Perilous Journey and Human Security to Fortress Europe

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Under increasing pressure from ‘globalization’, traditional boundaries that once signify territorial demarcation among nations continue to vanish as weaker states and their populations succumb to political, social and economic upheavals in Europe. As a result, we continue to witness movement of people in search of ‘Human security’, i.e, people are migrating out of fear of waking up and getting hit by stray bullets, losing one’s job, not having enough to eat or drink, fear of being raped, alienated or discriminated on the basis of ethnicity, religious belief, social status or afraid of being exploited because of lack of education.

In an effort to protect and collectively safeguard their citizens’ interest against these global upheavals, most Western countries engaged into various treaties in order to achieve integration, collective security and economic expansion. Meanwhile, similar amalgamation is taking place in less developed and developing region, albeit, relative variation and minimal emphasis on issues that could protect citizen’s welfare and collective security.

In Liberia, the lack of human security manifested by poverty, the absence of health care, poor living conditions, alienation on the basis of social and ethnic backgrounds and youth unemployment, can lead to movement of people in all shapes and forms: whether as migrants, guest workers or refugees, in search of Human security. “Whenever people lack human security, they seek it anywhere,” noted one scholar.

Troubled by the growing waves of refugees and migrant crisis confronting the EU, a Liberian Peace-building and research organization decided to critically examine the nexus between local excitement for European soccer and the possibility of idled youth embarking on ‘dangerous journey’ to fortress Europe for ‘human Security’.

This Liberian NGO has been thinking on the migration problem evident by the effort to gauge youth perspectives on the migration issue confronting Europe and other Western nations. Platform for Dialogue and Peace in Liberia is a peace building organization that uses participatory action research methodology in the country to constructively identify fault lines and root causes to societal problems before making relevant contributions to building sustainable peace. It could be recalled that this organization recently conducted a study of framework for assessing resilience and it is now looking at the nexus between human security and migration. The current focus is on video club goers to determine the level of interest the youth have in Europe, with key interest in what could possibly make them travel to Europe or the West, particularly as they watch EU soccer amid news of migrant crisis that have permeated Europe through various foreign news outlets.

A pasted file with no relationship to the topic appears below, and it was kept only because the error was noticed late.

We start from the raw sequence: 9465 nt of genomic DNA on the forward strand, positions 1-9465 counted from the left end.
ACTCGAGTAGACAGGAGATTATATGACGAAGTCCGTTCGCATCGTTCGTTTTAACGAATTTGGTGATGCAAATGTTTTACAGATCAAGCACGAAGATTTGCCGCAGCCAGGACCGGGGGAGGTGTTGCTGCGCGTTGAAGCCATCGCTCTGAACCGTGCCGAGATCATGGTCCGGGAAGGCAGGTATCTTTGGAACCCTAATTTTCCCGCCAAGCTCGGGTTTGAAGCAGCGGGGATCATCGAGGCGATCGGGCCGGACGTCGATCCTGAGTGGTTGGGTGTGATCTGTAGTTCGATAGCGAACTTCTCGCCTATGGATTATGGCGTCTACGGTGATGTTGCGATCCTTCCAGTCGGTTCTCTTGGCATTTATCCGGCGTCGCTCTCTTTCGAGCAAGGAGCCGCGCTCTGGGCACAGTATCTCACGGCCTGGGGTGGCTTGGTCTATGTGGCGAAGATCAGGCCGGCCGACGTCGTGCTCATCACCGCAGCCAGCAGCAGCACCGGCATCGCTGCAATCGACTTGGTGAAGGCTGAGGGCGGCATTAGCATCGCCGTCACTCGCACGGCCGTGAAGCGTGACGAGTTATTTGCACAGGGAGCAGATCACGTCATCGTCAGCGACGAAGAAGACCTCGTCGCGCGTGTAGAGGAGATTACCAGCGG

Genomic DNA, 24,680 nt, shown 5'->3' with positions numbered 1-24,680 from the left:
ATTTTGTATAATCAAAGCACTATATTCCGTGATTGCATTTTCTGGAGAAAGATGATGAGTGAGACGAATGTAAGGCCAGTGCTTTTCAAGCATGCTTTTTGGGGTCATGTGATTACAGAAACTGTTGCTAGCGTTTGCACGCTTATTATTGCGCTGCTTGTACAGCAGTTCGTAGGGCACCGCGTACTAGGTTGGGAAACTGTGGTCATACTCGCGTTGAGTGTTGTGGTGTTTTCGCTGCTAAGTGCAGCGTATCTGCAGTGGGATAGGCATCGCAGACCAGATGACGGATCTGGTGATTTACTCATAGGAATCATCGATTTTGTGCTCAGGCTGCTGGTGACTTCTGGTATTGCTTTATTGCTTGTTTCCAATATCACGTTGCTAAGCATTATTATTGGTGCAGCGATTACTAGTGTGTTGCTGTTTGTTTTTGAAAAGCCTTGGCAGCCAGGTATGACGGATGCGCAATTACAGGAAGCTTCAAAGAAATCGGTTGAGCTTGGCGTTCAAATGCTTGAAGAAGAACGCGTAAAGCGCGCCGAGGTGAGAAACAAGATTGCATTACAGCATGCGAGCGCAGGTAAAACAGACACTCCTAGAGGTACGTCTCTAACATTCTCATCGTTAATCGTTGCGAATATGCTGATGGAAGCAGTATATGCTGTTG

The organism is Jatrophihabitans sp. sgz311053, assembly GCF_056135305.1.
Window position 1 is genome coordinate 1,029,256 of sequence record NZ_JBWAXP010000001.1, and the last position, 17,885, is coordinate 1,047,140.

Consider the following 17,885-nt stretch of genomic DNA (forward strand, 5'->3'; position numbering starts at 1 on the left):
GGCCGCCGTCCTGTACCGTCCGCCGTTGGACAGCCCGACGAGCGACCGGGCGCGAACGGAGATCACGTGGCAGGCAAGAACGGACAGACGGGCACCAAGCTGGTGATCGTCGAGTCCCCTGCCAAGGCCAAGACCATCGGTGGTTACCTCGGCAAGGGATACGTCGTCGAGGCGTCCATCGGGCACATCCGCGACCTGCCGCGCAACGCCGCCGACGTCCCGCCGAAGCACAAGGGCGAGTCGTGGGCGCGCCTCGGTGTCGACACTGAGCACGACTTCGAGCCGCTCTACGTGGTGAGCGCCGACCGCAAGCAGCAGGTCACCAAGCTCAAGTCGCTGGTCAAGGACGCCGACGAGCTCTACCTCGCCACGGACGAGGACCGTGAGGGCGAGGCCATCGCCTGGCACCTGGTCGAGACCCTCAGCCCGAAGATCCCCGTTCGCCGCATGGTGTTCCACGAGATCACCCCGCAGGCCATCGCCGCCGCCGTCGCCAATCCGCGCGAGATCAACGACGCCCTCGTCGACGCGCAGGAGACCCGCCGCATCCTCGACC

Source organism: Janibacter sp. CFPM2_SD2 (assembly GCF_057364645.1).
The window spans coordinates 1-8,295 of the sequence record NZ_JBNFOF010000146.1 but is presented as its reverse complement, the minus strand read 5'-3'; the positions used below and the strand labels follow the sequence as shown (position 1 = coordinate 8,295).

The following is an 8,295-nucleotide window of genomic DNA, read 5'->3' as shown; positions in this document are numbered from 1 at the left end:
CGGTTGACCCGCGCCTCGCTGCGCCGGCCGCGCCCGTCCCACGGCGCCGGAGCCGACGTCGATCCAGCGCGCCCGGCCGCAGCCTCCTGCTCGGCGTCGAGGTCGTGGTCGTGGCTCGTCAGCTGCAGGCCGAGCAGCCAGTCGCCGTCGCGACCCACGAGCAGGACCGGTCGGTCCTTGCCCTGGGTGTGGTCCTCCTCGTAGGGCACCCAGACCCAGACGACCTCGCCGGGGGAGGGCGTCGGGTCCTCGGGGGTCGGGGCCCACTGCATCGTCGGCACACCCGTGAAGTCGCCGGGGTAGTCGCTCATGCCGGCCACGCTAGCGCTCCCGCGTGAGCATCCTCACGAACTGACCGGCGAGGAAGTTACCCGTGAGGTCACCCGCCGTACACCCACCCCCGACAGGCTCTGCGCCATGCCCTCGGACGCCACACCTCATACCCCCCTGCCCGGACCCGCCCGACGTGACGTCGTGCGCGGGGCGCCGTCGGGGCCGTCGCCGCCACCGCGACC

On one of my usual routines around the city for random information for our news stories, I bumped into P4DP researchers and was impressed with their effort to mitigate unplanned migration. A brief chat with the team leader, Alphonso Woiwor, demonstrates the depth and seriousness this organization attaches to problem concerning youth and society. Initial empirical findings are not only captivating but very critical for the development of robust youth program for the nation. For example, unlike other African countries where youth embark on hazardous journeys for greener pastures, P4DP study shows that in the nine communities across Monrovia where the survey is being conducted, many youth are poised on doing manual and casual labor jobs to sustain their families, such as working on commission with a local mineral sellers, water depot and selling of dry goods including cassava, toothpaste, slippers, cosmetics, vegetables, etc., than taking dangerous journey to Europe. While the ‘dangerous journey’ phenomena is yet to hit Liberian youthful population, some of the youth, especially in ELWA, intoned that they are not better than their colleagues who are braving the storm to cross the Sahara Desert and the
Mediterranean Sea. Through my interaction with the research team, it seems that even though many of our youth may not have the means to travel in large number like the North African counterparts, there is a strong omen that when opportunity avails itself, example human traffickers luring vulnerable young people to pay money for greener pastures, as we have seen in recent times, with the Liberian girls that were trafficked to Lebanon, these young people could do likewise.

According to P4DP’s team, many of the respondents they engaged are saying that though they may not be in the position to travel to Europe in their numbers for now, by watching these European games and seeing developed infrastructures, such as basic social services, educational and business opportunities, and programs that empower youth – such as sport, especially football which they argued does not require one to have a PhD before you can play to make money – they see life better out there than here. Many references were made of several top European players that make money without acquiring PhD.

Other respondents spoken to said though they are made to sell dried goods in the streets, but they are regularly harassed by police officers who at times seize their goods including money as well.
I am informed that the survey population of 22 persons is in the age group of 18-34 years of age and a wider research could be conducted soon.

Sincerely, such undertaking is laudable and worth promoting, if our country is to avoid what we are seeing in other countries. No doubt, targeted training with constructive engagement with society organization like P4DP is essential to ensure sustainable peace and stability in Liberia and the Sub-region.

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